ASU Outdoor Programs receives top honors, national award
Appalachian State University’s Outdoor Programs received the David J. Webb Program Excellence Award at the recent Association of Outdoor Recreation and Education (AORE) National Conference held in in San Antonio, Texas.
The award is presented annually to a nonprofit outdoor program, which has made outstanding and noteworthy contributions to, and achievements in, the field of outdoor recreation and education.
AORE, considered the definitive association focused on university outdoor programs, presents the national award to the institution that best represents the values of the association.
The award acknowledges ASU Outdoor Programs as one of the national leaders in collegiate outdoor programming.
“Being selected by our peers is quite flattering,” said Rich Campbell, associate director of Outdoor Programs. “It’s really a testament to our student staff. Their commitment and skills are top-notch, and we rely on them to implement so many of our programs and services. To be recognized among universities of all sizes, nationwide, across all categories is really an honor for us. We strive every day to be the best that we possibly can, and to be the program recognized by AORE in 2011 is humbling and quite exciting.”
Appalachian has a lengthy involvement in AORE history. In 1990, Appalachian hosted what was then known as the International Conference on Outdoor Recreation. Since that time, students, staff, and faculty members from Appalachian have presented numerous educational sessions and research symposium presentations. They have also served on multiple committees as chairs and members.
Outdoor Programs’ mission is “to promote discovery through student-powered adventure,” and its core values include diversity, adventure, education and development, Campbell said.
This summer, Outdoor Programs led its first “Source to Sea” program, where students paddled a single watershed from its source on Grandfather Mountain to the Atlantic Ocean. The program also completed its seventh month-long expedition to New Zealand. Last year, the program received $10,000 from the Polartec Challenge Grant. That money is being used to provide scholarships for students who cannot afford Outdoor Program trips and services, to extend the instructor development program, and expand environmental stewardship programs.
Outdoor Programs is dedicated to using research and assessment to continue informing and improving its student development programs by studying issues, such as carbon footprints of outdoor trips, cultural competency of trip participants and barriers to participation of diverse student populations on their trips and programs.
Regular programs for students include skill-based clinics, challenge course team-building activities, rock climbing, paddling and hiking, as well as overnight, weekend and semester break programs. The month-long domestic and international expeditions provide students the opportunity to receive academic credit for their adventures.
Campbell said Outdoor Programs strives to minimize its environmental impact by practicing “leave no trace” environmental ethics, preserving green spaces, minimizing waste, incorporating service, planting trees, purchasing carbon credits where appropriate and emphasizing reduce-reuse-and-recycle practices.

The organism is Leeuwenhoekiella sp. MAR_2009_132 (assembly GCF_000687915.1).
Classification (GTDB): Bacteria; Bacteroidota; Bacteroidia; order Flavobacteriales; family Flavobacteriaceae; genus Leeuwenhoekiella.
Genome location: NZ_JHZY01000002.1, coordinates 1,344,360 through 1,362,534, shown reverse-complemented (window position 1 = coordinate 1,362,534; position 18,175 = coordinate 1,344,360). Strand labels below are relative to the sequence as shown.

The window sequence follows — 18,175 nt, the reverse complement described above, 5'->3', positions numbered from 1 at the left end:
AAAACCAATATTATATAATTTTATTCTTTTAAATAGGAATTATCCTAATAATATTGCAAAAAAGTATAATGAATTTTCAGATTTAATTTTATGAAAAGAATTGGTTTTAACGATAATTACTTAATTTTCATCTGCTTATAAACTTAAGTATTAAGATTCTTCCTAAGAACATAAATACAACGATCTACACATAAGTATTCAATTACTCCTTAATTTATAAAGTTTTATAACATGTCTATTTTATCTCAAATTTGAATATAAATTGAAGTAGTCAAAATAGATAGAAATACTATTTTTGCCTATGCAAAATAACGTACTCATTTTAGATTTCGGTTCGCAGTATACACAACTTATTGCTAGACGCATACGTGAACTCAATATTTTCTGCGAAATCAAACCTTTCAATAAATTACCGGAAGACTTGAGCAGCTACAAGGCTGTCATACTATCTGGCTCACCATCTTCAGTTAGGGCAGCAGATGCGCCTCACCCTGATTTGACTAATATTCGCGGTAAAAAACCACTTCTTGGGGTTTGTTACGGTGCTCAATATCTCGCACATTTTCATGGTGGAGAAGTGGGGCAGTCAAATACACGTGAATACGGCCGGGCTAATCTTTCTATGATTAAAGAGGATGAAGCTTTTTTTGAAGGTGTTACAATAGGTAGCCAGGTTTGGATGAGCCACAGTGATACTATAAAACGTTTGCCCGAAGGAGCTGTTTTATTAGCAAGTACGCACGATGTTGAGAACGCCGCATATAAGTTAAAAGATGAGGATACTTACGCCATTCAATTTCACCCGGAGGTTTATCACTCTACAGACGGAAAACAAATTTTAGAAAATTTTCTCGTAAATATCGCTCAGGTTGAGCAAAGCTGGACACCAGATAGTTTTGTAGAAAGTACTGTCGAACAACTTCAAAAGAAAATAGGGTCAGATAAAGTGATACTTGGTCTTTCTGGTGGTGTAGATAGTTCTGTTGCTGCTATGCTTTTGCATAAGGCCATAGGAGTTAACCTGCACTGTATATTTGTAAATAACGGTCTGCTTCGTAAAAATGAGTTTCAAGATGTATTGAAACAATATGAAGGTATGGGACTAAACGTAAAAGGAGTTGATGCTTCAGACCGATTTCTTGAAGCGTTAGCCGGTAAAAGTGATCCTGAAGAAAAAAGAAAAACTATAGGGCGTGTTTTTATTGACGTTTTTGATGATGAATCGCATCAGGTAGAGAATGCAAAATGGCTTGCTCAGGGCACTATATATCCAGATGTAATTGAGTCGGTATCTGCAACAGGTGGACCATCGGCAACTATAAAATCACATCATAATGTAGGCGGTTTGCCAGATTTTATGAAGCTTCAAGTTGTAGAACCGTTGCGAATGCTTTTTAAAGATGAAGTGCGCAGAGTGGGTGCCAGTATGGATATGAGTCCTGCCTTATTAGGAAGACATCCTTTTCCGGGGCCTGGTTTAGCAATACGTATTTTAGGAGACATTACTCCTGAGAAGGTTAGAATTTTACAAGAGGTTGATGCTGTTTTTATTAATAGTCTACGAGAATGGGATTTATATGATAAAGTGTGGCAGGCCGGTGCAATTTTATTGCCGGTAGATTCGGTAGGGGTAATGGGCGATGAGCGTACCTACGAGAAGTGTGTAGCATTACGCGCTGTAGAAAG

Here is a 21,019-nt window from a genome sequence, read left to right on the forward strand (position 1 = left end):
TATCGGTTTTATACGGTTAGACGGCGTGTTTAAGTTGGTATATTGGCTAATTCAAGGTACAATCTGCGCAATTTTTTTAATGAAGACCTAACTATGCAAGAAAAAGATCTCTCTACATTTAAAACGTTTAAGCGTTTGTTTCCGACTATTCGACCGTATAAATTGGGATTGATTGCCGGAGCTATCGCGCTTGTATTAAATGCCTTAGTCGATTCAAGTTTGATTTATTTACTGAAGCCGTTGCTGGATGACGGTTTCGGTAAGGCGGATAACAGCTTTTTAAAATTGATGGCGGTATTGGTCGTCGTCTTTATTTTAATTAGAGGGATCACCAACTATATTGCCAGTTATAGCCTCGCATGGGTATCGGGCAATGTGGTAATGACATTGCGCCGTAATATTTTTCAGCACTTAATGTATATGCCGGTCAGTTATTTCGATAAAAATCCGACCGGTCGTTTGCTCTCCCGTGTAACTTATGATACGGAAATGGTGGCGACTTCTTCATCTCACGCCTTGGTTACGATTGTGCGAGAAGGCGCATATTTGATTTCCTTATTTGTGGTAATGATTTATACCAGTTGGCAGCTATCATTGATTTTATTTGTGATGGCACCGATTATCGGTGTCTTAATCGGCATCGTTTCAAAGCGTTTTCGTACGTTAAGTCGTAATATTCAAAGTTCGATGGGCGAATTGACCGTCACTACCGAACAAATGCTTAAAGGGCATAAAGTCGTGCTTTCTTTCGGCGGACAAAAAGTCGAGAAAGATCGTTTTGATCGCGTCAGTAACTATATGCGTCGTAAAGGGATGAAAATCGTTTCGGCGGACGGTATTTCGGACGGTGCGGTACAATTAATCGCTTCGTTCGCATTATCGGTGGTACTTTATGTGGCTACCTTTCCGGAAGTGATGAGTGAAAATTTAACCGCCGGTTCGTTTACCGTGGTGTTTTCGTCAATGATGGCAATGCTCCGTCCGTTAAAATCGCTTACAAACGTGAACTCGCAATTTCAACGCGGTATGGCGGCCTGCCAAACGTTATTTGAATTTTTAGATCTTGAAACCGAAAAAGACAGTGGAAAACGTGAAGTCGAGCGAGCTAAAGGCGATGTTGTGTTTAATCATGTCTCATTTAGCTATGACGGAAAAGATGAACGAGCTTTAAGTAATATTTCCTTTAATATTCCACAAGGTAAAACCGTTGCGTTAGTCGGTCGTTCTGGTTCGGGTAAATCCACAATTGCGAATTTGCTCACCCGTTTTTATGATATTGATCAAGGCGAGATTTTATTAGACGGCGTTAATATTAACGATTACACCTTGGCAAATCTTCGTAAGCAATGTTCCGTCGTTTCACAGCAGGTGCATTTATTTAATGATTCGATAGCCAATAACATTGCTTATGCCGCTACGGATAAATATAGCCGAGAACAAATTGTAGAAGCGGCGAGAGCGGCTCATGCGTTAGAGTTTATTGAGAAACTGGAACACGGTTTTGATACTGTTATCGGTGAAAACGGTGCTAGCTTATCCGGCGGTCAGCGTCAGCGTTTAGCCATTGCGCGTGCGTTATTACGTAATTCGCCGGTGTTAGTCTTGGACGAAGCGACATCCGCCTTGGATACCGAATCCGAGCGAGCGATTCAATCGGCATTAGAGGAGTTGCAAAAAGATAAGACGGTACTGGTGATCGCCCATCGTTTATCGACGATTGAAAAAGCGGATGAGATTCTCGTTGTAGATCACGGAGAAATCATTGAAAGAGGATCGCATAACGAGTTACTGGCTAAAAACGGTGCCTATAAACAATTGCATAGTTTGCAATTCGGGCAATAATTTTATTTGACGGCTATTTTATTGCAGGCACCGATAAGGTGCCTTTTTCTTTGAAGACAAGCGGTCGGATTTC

In addition to serving the needs of students at Appalachian, Outdoor Program also serves the Boone community. One of its new initiatives is the Appalachian Adventure Achievement Award (A4), which recognizes local youth who excel in outdoor pursuits and give back to their community.
Outdoor Programs sponsors the Blue Ridge Parkway Corps, which is a group of volunteers who spend weekends preserving local hiking trails. They also host an annual climbing competition, one of the largest annual screenings in North America of the Banff Mountain Film Festival, and one of the region’s most prestigious photography competitions, the Appalachian Mountain Photography Competition.
During the 2011 conference, graduate assistant Keith Crawford was awarded one of two Student Literary Awards, which recognize one undergraduate and one graduate student with excellent writing skills. Recipients of the award receive a scholarship to attend the next year’s national conference.
Crawford’s literary work, “Theoretical Orientation and Philosophy of Group Work,” is a personal reflection about how he has helped groups and teams develop based on published theories. It also reflects on the leadership styles he has taken on as an outdoor educator.
“This award means a lot to me,” Crawford said. “It’s a combination of my experience in the field along with academics. The best kind of learning is when you can bring your different experiences together in a coherent way.”
The mission of AORE is to provide opportunities for professionals and students in the field of outdoor recreation and education to exchange information, promote the preservation and conservation of the natural environment, and address issues common to college, university, community, military and other not-for-profit outdoor recreation and education programs.
To learn more about AORE, visit http://www.aore.org. For more information about Appalachian’s Outdoor Programs, visit http://www.op.appstate.edu or call (828) 262-4077.